The audience listens to the proposals one after another, questions the pitch team or person, and at the end of forty minutes adjourns for snacking and noshing. During that time voting takes place, it is done on tiny slips of paper like might have been used for a student council election. Not high tech, but effective enough given the stakes.
The proposals your editor heard last month were all high-minded. The Durham Storefront Project has been a huge success in recent years and garnered tons of positive press for its invigoration of the empty spaces of downtown Durham (including in these very pages). Some say the Durham Storefront Project provided a critical impetus for the leasing of several previously underutilized spaces. Art seeding development.1
We were glad to hear the Storefront project is inching ever closer to its goal of paying the artists. We were disappointed to hear that the total number of artists involved in the project has been cutback to only four from as many as sixteen in the past. We are happy the Durham Storefront Project continues to work on behalf of the public’s art enlightenment and for the public’s art enjoyment.
The Durham Arts Council and their Emerging Artist’s Program were the recipient of our vote. Some might argue that they already get plenty of funding. At the Clarion Content, we thought it ballsy and innovative that what some view as a staid, old organization like the DAC was out at this cutting-edge event pitching. And they brought the big guns, Margaret DeMott, Director of Artists Services, and Lindsay Gordon, Artists Services Manager.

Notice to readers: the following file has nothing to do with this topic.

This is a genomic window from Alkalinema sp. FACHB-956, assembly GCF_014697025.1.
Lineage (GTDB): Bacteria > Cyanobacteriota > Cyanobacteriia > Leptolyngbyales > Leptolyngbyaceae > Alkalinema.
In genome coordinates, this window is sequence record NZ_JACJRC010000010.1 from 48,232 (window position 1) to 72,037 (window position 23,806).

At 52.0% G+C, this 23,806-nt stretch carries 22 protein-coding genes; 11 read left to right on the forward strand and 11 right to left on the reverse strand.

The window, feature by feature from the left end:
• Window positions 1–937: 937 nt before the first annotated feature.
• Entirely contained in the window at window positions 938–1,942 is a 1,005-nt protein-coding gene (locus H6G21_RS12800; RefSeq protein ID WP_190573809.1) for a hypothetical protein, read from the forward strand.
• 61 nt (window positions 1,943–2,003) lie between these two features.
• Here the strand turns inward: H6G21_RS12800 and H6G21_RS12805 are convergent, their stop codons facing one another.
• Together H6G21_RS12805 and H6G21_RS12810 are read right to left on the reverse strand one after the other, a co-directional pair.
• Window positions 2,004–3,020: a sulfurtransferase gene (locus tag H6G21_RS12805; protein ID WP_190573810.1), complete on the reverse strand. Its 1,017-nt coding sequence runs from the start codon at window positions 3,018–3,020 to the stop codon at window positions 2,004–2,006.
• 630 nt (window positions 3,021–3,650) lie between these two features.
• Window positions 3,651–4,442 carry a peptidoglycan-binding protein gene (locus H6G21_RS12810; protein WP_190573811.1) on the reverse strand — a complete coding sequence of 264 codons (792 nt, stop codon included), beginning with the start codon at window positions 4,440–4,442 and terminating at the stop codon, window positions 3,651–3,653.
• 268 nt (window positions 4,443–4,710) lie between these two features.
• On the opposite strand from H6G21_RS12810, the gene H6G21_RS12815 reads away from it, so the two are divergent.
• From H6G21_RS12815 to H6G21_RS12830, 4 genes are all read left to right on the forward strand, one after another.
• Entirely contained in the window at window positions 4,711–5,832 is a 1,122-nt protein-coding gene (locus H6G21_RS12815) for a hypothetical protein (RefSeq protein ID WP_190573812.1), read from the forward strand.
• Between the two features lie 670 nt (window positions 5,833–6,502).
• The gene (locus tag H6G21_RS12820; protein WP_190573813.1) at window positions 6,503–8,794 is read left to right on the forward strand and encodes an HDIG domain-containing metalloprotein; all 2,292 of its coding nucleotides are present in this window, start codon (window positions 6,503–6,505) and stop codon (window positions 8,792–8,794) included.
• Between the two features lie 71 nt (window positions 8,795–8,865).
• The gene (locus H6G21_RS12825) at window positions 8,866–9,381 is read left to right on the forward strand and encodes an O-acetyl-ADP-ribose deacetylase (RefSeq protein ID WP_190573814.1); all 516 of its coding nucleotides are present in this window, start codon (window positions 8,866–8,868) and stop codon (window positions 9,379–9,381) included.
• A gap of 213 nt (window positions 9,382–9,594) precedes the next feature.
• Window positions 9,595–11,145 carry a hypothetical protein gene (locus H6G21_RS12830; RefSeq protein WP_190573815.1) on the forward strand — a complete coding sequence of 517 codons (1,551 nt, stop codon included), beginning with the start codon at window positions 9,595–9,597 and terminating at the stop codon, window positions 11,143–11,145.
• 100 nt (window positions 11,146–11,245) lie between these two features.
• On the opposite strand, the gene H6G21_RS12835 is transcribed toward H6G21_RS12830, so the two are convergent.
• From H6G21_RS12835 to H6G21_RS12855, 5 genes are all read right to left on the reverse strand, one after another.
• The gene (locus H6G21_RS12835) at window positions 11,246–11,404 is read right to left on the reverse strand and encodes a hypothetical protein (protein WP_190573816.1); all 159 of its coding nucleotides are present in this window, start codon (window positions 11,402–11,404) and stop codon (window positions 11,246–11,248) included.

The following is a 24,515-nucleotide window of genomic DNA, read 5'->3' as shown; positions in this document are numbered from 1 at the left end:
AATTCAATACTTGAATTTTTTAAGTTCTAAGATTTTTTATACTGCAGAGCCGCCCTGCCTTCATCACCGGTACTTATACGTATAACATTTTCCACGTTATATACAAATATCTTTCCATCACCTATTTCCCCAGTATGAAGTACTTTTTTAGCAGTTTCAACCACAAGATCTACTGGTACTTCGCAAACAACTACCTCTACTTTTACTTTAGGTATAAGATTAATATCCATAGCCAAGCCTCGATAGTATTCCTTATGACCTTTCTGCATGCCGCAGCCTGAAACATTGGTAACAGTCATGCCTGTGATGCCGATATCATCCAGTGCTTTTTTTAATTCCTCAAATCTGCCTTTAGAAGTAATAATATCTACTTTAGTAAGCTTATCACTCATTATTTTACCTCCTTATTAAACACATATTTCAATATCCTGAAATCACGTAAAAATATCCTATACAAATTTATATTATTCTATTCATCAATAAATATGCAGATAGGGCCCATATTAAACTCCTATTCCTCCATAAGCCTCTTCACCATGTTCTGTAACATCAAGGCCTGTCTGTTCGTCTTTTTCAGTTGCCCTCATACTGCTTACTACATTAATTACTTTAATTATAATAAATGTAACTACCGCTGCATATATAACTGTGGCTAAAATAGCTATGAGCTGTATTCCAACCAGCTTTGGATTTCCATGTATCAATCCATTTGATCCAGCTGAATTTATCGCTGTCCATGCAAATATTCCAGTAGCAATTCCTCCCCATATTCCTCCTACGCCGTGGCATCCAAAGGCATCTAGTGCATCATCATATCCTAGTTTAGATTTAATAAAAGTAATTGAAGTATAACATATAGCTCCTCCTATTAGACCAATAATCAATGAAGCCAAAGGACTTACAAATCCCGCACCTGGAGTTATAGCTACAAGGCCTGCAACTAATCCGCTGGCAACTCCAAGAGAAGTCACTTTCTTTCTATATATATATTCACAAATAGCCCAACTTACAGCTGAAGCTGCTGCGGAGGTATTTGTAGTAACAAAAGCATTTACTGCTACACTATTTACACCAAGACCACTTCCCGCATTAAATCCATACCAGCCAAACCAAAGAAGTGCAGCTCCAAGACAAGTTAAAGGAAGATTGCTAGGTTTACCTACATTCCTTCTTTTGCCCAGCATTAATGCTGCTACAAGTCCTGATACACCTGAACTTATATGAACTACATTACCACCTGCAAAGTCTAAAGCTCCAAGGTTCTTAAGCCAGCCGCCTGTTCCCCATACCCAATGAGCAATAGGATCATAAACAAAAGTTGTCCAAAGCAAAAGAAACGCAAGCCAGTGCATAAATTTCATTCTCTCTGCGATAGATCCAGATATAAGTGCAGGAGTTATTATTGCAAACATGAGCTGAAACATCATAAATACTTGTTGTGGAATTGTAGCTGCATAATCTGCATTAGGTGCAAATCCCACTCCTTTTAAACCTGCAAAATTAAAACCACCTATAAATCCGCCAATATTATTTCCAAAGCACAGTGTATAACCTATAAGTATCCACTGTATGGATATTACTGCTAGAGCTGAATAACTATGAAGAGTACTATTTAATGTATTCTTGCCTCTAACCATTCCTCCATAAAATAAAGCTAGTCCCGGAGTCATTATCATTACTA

Their pitch, like Durham Storefront’s, was straight out of Konar’s “of the community,” “for the community,” “by the community” playbook. They ran through the litany of amazing Durham artists that have won the Emerging Artists grant, including sixteen new winners this year. The list of past winners is a veritable who’s who in Durham art.
Jungle Fruit was the creative brainstorm of young PhD student at Duke. He wanted to bring a fun, healthy, energy drink to the table. He said we had seen impacts of our society’s obsession with sugary drinks. He had passion and verve, but when the audience wanted to know, what about the crowded market, how would he stand out, the sledding got tougher. He did have thoughts about a imaginative product line, including bubble tea and perhaps a future energy drink with liquor, though he couldn’t quite square that with the health angle.